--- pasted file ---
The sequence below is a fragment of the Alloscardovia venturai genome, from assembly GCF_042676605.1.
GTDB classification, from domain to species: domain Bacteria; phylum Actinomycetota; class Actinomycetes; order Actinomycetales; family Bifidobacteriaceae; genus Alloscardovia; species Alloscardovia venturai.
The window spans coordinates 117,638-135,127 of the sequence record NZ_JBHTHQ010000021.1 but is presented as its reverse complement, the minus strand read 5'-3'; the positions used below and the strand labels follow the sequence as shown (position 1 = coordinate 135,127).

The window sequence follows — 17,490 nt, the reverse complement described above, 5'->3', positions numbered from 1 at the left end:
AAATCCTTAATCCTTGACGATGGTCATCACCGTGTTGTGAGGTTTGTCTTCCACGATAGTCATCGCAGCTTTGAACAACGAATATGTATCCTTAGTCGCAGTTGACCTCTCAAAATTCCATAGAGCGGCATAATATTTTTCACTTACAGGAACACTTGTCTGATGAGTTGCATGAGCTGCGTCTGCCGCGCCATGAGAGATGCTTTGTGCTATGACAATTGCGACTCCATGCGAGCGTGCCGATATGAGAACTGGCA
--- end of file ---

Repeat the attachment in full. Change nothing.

The sequence below is a fragment of the Alloscardovia venturai genome, from assembly GCF_042676605.1.
GTDB classification, from domain to species: domain Bacteria; phylum Actinomycetota; class Actinomycetes; order Actinomycetales; family Bifidobacteriaceae; genus Alloscardovia; species Alloscardovia venturai.
The window spans coordinates 117,638-135,127 of the sequence record NZ_JBHTHQ010000021.1 but is presented as its reverse complement, the minus strand read 5'-3'; the positions used below and the strand labels follow the sequence as shown (position 1 = coordinate 135,127).

The window sequence follows — 17,490 nt, the reverse complement described above, 5'->3', positions numbered from 1 at the left end:
AAATCCTTAATCCTTGACGATGGTCATCACCGTGTTGTGAGGTTTGTCTTCCACGATAGTCATCGCAGCTTTGAACAACGAATATGTATCCTTAGTCGCAGTTGACCTCTCAAAATTCCATAGAGCGGCATAATATTTTTCACTTACAGGAACACTTGTCTGATGAGTTGCATGAGCTGCGTCTGCCGCGCCATGAGAGATGCTTTGTGCTATGACAATTGCGACTCCATGCGAGCGTGCCGATATGAGAACTGGCA